As I reflect on this busy month, I realize that each event Colt attends with me builds on his skill set. We had fun being professionally photographed by Stephen Martin of Raige Studios (Photos 1 and 5) in preparation for the "Polo 4 Puppies" event tomorrow, May 19, 2007, in Manor, Texas. Colt will receive a new name tomorrow when participants vote to rename him. Of course, Colt has no idea that this is about to happen, but it promises to be a fun day of food, wine, and polo events to benefit THSD.
May 21, 2007:
My entire family enjoyed Polo for Puppies at the Austin Polo Club. We enjoyed meeting new people with Colt, seeing a polo match, and sharing the fun with all participants. My granddaughters loved riding the polo ponies and helping publicize the "Name that Service Dog" contest for a new name for Colt. They were thrilled when Colt's new name, by popular vote, officially became "Bevo's Colt." From the delicious food and beverage to the fun of the silent auction, the entire event was a great success and we all hope to attend the next Polo event in Fall 2007. Colt seemed to enjoy all aspects of the day -- except being "overruled" by me on his plan to chase a polo pony across the f!ield. I sincerely thank Melinda and THSD for the lovely framed portrait of the new "Bevo's Colt" captured perfectly by Stephen Martin -- the Red Angel (photo 5).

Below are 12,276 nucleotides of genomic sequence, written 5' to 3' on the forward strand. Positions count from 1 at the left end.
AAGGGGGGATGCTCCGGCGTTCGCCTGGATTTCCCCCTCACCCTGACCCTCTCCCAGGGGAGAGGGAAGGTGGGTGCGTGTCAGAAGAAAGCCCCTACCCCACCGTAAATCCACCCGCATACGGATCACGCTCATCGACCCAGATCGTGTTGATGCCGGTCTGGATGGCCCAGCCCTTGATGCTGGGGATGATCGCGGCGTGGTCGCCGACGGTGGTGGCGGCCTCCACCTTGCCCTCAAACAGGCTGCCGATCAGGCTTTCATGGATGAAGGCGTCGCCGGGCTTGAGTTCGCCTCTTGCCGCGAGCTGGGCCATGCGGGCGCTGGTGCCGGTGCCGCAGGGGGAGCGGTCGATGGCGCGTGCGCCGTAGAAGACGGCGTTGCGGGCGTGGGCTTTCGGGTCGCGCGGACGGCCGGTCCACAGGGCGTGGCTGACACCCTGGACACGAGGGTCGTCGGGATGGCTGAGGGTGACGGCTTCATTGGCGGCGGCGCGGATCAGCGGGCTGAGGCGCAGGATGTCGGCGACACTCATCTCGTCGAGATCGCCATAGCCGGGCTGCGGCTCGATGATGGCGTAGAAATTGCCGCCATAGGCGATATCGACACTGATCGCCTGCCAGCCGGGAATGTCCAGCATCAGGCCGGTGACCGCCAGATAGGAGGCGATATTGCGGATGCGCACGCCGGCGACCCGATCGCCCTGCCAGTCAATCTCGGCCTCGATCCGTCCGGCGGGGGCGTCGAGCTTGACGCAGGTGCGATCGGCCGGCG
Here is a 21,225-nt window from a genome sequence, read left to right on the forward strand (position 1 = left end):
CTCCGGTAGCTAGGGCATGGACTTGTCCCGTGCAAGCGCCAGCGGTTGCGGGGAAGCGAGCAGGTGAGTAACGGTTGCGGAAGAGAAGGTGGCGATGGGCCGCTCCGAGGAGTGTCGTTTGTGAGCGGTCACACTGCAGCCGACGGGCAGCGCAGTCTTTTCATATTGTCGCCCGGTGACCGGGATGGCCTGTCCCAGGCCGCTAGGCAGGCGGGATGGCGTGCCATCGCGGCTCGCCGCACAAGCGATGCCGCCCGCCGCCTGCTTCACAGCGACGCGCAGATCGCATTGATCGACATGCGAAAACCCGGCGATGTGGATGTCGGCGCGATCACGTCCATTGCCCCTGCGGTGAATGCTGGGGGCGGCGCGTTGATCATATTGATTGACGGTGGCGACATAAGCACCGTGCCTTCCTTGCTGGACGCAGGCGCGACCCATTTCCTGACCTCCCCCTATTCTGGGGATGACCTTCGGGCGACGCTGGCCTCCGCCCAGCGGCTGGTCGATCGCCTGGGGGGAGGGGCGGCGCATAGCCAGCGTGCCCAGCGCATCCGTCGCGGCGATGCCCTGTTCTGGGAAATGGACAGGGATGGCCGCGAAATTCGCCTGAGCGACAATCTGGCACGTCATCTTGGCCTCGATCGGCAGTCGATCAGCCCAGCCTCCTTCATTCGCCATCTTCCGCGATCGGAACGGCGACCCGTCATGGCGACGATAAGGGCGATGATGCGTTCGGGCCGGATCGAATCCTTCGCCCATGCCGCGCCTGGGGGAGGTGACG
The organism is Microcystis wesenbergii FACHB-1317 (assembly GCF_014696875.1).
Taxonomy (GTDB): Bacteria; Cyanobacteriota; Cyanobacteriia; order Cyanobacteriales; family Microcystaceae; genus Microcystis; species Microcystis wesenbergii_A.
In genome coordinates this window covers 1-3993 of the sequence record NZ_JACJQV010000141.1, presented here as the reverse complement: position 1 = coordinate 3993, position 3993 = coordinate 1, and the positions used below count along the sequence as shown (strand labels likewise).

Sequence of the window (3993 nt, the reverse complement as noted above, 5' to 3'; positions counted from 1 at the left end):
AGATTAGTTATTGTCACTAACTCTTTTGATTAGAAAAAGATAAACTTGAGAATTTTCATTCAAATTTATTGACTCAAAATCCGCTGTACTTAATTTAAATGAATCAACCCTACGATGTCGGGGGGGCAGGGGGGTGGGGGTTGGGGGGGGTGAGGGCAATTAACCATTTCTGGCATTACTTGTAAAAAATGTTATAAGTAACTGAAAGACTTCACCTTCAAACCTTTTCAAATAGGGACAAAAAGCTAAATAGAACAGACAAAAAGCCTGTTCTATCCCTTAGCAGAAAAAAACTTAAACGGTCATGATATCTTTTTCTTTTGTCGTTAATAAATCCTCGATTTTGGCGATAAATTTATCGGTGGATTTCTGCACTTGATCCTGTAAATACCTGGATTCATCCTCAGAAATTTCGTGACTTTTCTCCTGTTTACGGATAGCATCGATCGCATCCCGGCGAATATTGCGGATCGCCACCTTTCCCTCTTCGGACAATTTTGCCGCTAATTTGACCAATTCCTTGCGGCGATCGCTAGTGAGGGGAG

The Future Partner of Bevo's Colt